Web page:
dc.typePresentationen
dc.titleDiversity Training: The Effectiveness of Gaming in Raising Cultural Awareness Among Students of Health Professionsen
dc.title.alternativeTeaching With Technologyen
dc.contributor.authorOng-Flaherty, Cheniten
dc.contributor.authorGarcia, Dellaniraen
dc.contributor.authorMartinez, David A.en
dc.contributor.authorBorges, Wanda J.en
dc.contributor.authorSummers, Lindaen
dc.contributor.departmentBeta Gammaen
dc.author.detailsChenit Ong-Flaherty, RN, APHN-BC, CNL, congflaherty@usfca.edu; Dellanira Garcia; David A. Martinez; Wanda J. Borges, RN, APRN-BC; Linda Summers, FPNP, FNPen
dc.identifier.urihttp://hdl.handle.net/10755/616024-
dc.description.abstractSession presented on Monday, July 25, 2016: Purpose: The Pew Research Center (2015) estimates that by 2050, one in five Americans will be foreign born and 82% of the nation?s population growth from 2005 to 2050 will be among new immigrants and their descendants. Despite these increases, inequities and disparities in healthcare continue to persist, particularly among ethnic minority populations (Center for Disease Control, 2013). Cultural competency has been the emphasis in healthcare for more than a decade. There is, however, a paucity of literature examining the effectiveness of education and training programs given the persisting cultural gaps in our systems. The current gap in provider and patient cultural congruence is growing, but how effectively we train students to work with diverse populations in healthcare settings continue to warrant attention. Creative solutions to diversity training have led us to employ BaFa? BaFa?, a gaming tool to develop cultural awareness among healthcare trainees. Gaming in cultural awareness training, a form of low fidelity simulation has been used for decades in business, foreign affairs, and the military (Chin, Dukes, & Gamson, 2009; Hofstede, de Caluw', & Peters, 2010). Existing literature shows that group interactive gaming entails the use of cognitive, social, sensory, and emotional aspects of a person in the learning process, making a simulated situation real or a lived experience (Hofstede, et al., 2010; Raybourn, 2011; Roberts & Roberts, 2014). Gaming is most effective when used as part of larger training program that includes reading of literature, and most importantly, the utilization of guided debriefing or reflection on the simulated experience. The purpose of this paper is to present the results of a qualitative study on the effectiveness of experiential learning, in the form of gaming in raising cultural awareness among students of health professions.' Methods: Participants included 34 graduate nursing students and 11 doctoral clinical psychology students from a private Jesuit university in the San Francisco Bay Area. Students were asked to participate in the BaFa? BaFa? exercise and following completion were asked to write a brief reflection of their experiences during the exercise: What did they learn about culture from the exercise, and how did the learning make them feel. The writing reflections were analyzed and coded using a thematic analysis framework which assists in identifying, organizing and understanding the data rather than focusing on counts or frequencies (Braun & Clark, 2006; Taylor & Bogdan, 1998). Two trained members of the research team coded each written reflection using NVivo software. A third member of the team reviewed coding of reflections that had discrepancies. Procedure.'' BaFa? BaFa? is an interactive game that calls for participants to be divided into two tribes. The participants do not know about their tribal affiliation until the game begins. Each tribe must learn rules of a given culture and do not know the cultural rules of the other tribe. Upon learning and ?living? the culture, participants from each tribe are given the opportunity to visit the other tribe for a short period of time, thus experiencing the other?s culture. The visits are akin to interactions in real life when people from different cultures meet for the first time without prior awareness of any cultures (or cultural rules) beyond the person?s own.''Results: Students had a wide range of reactions to the exercise and four main themes emerged from the data: awareness of cultural differences with a sub-theme of self-awareness; cultural humility with a sub-theme of empathy; insider-outsider; and recognizing the importance of culture.' The significant commonality is such that awareness is raised when cultural differences are made apparent, and students shared their reflections on how cultural humility can be developed from the experience of being an insider or outsider. Conclusion: In order to decrease health disparities and deliver quality healthcare to diverse populations, we need to move away from the traditional didactic approach to teaching culture and assume competency by taking a multiple-choice test.' Healthcare as an industry must invest in creative programs that may impact student?s learning and assist in developing cultural awareness and humility in the next generation of healthcare professionals. 'The study on using gaming to develop critical cultural awareness supports the importance of involving'cognitive, social, sensory, and emotional aspects of a person in learning. 'Debriefing provided the opportunity to reflect, allowing the student to critically process the meaning of culture and its impact on a person, perceptions of health and healthcare, provider-provider relations, and most importantly, provider-patient relations.en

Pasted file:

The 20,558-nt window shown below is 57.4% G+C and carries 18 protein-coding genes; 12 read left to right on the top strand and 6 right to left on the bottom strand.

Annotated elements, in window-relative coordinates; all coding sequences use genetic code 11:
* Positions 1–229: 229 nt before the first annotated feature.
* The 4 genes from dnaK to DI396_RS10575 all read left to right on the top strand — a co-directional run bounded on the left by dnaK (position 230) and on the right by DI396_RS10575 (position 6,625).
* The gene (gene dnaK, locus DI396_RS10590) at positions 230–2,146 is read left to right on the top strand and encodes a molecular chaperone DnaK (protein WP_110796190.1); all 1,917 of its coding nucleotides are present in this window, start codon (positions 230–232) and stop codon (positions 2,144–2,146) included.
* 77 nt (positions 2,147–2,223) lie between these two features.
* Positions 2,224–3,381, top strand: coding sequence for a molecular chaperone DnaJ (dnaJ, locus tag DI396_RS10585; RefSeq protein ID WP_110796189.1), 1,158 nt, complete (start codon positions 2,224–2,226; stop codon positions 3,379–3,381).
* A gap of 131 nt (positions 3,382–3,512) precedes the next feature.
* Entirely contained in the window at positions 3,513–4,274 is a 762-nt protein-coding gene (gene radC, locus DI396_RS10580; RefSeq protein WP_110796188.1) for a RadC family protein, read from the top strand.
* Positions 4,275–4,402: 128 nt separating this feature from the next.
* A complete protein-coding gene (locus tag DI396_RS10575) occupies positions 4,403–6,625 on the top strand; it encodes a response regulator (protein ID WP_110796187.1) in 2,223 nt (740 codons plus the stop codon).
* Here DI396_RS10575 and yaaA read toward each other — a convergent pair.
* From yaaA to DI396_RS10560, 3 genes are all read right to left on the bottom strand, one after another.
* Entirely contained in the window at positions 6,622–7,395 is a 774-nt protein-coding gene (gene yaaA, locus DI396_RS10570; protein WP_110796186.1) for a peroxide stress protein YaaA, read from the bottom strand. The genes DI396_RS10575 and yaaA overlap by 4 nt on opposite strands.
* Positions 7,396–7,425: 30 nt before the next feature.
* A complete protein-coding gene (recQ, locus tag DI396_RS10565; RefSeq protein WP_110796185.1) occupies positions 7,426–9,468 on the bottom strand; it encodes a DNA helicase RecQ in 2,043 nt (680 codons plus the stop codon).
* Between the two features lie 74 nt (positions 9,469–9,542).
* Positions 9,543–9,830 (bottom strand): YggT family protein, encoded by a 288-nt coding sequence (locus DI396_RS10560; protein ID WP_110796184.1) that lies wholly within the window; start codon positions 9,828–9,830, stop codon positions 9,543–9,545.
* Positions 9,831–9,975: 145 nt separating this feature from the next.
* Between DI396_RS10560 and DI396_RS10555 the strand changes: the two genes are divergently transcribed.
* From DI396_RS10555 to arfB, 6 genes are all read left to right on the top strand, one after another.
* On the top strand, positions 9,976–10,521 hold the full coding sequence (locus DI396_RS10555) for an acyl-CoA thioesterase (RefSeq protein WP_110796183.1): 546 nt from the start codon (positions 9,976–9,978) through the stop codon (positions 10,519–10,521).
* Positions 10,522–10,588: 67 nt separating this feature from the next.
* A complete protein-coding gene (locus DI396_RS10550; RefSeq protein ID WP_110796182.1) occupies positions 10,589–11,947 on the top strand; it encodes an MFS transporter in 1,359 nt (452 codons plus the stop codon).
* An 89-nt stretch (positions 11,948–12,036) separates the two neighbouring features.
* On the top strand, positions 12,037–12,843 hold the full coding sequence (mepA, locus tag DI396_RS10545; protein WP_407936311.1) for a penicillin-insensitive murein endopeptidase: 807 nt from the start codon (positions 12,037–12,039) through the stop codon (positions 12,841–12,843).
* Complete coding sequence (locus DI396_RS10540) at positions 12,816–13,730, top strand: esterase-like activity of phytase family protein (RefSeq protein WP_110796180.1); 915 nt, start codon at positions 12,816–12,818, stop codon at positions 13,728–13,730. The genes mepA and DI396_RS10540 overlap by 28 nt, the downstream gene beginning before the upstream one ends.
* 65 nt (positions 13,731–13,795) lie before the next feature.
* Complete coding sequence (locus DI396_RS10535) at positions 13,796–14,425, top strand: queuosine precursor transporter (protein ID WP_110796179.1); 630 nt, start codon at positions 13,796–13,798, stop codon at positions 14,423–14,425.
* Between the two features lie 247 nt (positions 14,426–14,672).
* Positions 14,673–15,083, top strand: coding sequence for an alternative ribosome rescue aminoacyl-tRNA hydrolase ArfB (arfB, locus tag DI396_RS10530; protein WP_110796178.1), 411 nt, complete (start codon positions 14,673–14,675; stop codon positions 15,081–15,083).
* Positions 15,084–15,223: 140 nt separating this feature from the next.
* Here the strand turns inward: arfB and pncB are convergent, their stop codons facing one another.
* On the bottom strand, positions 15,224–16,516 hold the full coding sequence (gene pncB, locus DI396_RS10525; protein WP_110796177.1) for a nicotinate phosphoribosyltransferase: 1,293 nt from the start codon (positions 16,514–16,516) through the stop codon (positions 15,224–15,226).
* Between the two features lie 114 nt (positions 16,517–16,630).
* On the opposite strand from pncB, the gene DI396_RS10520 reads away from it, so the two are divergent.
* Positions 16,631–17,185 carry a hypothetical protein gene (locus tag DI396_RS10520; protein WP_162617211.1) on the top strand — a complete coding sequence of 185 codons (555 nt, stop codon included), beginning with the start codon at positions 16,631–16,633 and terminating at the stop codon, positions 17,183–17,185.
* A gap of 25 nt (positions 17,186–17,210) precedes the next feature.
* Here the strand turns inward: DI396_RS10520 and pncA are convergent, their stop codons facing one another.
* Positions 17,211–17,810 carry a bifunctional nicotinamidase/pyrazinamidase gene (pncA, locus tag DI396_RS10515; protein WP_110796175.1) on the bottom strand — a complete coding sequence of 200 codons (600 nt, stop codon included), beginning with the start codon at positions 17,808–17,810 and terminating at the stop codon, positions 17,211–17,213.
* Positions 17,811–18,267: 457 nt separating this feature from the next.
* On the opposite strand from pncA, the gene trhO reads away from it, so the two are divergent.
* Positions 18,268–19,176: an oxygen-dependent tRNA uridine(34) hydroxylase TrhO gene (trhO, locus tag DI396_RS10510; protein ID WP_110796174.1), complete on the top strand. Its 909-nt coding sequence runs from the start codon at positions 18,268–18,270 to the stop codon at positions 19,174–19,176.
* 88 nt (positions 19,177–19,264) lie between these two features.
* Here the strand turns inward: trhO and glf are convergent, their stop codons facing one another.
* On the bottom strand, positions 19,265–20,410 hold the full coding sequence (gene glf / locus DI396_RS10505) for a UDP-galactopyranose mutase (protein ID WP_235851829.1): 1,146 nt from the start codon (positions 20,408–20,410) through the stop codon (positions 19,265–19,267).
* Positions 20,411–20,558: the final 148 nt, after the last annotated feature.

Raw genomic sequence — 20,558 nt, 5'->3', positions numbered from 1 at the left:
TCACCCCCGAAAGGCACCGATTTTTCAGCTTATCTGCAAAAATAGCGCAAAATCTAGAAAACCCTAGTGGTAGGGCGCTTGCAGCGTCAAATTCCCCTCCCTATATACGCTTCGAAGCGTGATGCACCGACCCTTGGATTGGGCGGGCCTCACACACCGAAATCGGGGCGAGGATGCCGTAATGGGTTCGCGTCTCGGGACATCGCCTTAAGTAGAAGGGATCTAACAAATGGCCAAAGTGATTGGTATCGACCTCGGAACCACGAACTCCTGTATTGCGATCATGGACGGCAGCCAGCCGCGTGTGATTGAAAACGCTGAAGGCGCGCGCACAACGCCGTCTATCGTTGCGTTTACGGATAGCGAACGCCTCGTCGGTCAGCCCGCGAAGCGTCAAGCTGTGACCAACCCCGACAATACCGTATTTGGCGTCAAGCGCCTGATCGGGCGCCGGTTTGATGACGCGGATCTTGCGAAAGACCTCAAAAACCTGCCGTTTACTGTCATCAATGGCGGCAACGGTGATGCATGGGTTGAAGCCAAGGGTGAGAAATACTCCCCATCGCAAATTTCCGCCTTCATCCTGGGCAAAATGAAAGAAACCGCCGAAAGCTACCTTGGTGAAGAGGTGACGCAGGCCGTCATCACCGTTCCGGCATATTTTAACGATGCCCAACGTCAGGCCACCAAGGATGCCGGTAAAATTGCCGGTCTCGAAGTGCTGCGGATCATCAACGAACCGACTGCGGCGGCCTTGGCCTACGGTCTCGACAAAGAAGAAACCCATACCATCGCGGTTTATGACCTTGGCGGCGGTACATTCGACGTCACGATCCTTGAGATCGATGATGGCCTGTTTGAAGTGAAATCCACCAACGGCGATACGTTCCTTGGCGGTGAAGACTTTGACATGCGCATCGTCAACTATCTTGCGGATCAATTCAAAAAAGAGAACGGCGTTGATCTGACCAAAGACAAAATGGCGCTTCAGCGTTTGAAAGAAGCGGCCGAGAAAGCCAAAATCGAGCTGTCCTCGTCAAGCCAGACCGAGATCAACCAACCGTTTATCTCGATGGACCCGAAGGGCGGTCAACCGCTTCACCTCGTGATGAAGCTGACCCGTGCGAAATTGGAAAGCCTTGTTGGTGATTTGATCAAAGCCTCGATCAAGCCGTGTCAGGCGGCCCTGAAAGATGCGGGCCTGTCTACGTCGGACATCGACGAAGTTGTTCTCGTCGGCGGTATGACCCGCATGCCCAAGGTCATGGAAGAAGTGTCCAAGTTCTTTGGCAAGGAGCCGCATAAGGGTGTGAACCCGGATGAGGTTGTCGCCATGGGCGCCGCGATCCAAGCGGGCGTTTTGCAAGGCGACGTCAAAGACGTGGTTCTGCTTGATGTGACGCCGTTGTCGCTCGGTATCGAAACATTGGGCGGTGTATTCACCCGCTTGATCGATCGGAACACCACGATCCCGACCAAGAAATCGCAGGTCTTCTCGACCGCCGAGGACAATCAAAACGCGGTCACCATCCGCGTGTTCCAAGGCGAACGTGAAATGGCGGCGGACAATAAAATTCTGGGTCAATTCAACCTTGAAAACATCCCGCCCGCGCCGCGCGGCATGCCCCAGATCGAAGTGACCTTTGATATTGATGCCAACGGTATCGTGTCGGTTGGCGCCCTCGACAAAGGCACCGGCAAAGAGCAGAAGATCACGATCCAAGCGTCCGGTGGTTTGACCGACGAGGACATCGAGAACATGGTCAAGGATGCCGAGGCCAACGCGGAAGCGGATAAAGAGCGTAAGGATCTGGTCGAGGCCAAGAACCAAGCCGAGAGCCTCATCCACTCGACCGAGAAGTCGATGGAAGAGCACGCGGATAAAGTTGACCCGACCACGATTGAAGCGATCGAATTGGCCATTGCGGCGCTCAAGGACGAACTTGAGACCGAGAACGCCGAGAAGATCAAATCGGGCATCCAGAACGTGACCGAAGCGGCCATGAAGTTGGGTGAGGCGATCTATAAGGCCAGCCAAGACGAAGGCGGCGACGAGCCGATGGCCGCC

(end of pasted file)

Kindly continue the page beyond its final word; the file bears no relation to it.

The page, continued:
dc.subjectGamingen
dc.subjectCritical cultural awarenessen
dc.subjectPatient-centered careen
dc.date.available2016-07-13T11:02:22Z-
dc.date.issued2016-07-13-
dc.date.issued2016-07-13en
dc.date.accessioned2016-07-13T11:02:22Z-
dc.conference.date2016en
dc.conference.name27th International Nursing Research Congressen
dc.conference.hostSigma Theta Tau International, the Honor Society of Nursingen
dc.conference.locationCape Town, South Africaen
dc.descriptionTheme: Leading Global Research: Advancing Practice, Advocacy, and Policyen